Monday, May 19, 2014

California Dreamin'...or, Chrome Sweet Chrome

File:California Chrome at 2014 Kentucky Derby.jpg
California Chrome, Kentucky Derby,
courtesy Wikipedia Creative Commons
May-June was absolutely excruciating to endure when I was in my early teens.

This had zero to do with things such as school dances or exams and everything to do with the Triple Crown races.

It was the season when my equally horse-mad friend M. and I attached ourselves to one horse for the duration and counted the days til post times for the Kentucky Derby, the Preakness, and the Belmont, and filled the time in between with scouring newspapers for articles about the horses and driving adults crazy with our speculations and frettings.

We couldn't believe our spectacular luck in seeing three Triple Crown winners emerge after a drought of 25 years: first Secretariat in 1973, then Seattle Slew in 1977, and finally Affirmed in 1978.

And now, 36 years later, California Chrome has his chance to sweep the classics, following in the hoofsteps of a dozen horses who've won the first two races, from Spectacular Bid in 1979 to I'll Have Another in 2012.

This horse I have a particular affinity for, because he shares my birthday, February 18. (We have a lot in common, actually: We both have names that start with the letter C. We both have white socks. We both like sugar, carrots, apples, and oats. We're both mammals. OK, that's about all we have in common.)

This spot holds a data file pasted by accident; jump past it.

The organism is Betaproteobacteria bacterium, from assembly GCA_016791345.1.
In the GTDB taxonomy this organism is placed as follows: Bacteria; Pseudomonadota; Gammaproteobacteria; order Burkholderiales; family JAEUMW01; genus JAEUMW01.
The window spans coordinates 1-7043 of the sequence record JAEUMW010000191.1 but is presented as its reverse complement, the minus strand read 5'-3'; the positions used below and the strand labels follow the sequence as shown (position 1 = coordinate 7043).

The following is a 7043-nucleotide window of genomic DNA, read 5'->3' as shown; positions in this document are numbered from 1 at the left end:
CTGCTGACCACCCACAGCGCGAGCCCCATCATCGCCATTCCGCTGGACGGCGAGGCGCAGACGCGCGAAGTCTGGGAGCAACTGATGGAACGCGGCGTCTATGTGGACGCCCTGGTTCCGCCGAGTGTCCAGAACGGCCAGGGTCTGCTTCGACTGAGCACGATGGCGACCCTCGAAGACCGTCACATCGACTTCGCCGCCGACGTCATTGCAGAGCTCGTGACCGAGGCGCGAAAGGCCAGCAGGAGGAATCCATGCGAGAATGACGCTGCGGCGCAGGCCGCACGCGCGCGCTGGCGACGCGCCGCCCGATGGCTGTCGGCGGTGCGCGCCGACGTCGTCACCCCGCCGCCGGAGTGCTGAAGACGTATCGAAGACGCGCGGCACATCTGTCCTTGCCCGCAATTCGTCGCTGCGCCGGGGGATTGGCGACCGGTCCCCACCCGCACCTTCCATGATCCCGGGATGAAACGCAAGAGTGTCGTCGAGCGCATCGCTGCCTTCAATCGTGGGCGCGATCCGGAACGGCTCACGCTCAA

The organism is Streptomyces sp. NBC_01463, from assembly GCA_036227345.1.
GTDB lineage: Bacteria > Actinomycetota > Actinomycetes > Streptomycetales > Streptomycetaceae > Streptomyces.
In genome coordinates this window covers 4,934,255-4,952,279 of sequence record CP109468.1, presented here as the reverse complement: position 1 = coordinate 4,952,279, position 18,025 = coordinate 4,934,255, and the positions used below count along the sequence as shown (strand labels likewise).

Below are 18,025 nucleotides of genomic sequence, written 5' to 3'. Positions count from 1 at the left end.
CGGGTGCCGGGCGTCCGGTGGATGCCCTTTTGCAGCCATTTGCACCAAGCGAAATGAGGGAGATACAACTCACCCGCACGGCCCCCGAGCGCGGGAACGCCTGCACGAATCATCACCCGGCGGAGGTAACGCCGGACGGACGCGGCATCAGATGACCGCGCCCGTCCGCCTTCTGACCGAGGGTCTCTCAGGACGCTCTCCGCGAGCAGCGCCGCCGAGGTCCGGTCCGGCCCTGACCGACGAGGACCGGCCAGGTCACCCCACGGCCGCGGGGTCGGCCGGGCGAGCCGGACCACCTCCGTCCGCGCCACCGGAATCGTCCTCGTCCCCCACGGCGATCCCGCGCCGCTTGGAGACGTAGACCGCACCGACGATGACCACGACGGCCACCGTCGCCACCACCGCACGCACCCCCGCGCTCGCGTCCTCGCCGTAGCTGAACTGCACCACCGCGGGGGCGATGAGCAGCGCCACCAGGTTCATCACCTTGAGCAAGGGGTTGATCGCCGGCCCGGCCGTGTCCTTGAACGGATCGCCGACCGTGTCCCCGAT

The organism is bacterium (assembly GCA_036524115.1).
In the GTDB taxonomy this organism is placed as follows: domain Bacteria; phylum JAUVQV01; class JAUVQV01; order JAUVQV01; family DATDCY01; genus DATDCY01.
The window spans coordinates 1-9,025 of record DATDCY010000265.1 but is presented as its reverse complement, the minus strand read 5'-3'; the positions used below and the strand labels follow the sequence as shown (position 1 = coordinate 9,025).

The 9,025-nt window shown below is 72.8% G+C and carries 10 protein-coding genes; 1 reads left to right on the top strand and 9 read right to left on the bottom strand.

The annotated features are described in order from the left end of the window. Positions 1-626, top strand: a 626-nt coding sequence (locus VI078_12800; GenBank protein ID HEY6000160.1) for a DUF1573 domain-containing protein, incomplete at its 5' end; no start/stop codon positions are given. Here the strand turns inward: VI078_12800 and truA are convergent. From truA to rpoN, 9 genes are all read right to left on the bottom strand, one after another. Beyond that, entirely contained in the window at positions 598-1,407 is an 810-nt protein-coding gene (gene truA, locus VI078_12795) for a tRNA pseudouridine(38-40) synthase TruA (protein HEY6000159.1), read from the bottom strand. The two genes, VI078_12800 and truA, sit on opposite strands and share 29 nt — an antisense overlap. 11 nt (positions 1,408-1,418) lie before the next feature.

Secretariat winning Belmont by 31 lengths
I stopped following horse racing after Affirmed's sweep of the Triple Crown, once I was off to college and a career, partly due to lack of time and partly due to the lack of a television set and a newspaper subscription during my college and early working days (remember, kiddies, this was before home computers and the Internet).

Now I am the horse-racing version of the kind of parishioner our fierce pastor at my childhood church condemned, the sort that showed up only on Christmas and Easter: I drop in for the Triple Crown and am largely absent the rest of the year.

It's fun, though, to recall how the sport kept me on tenterhooks in my teens. My parents indulged this fascination as best they could, taking me to the races at Belmont Park now and then and, best of all, to Breakfast at Belmont, which allowed one entry to the track at 6 a.m. to watch horses work out. We'd wander the beautiful grounds of the park, where experts would hold chats in the saddling paddock and by an old starting gate.

And, oh, the swag! Manna from heaven to a horse-crazy girl: a satchel packed with booklets, buttons, and photos of horses, including a supersized paperback about Secretariat that I still have and a comic book about a day in the life of a racehorse.

My father, ever the mathematician, became fascinated with handicapping, so he enjoyed these jaunts, as did my grandfather, an Irish immigrant who had fond memories of seeing horses work out on the Curragh and attending races at Leopardstown outside Dublin. And M. and I wiled away many a summer afternoon drawing horses and inventing racing silks and pedigrees for them.

Next time I'm down at the stable, I'll ask the Resident Ex-Racehorse, Avi, what he thinks of California Chrome's Triple Crown chances. After all, they have a great-grandfather in common (Mr. Prospector), a great-great grandpa (Danzig), and a great-great grandma (Gold Digger). Nothing better than getting insider information straight from the horse's mouth.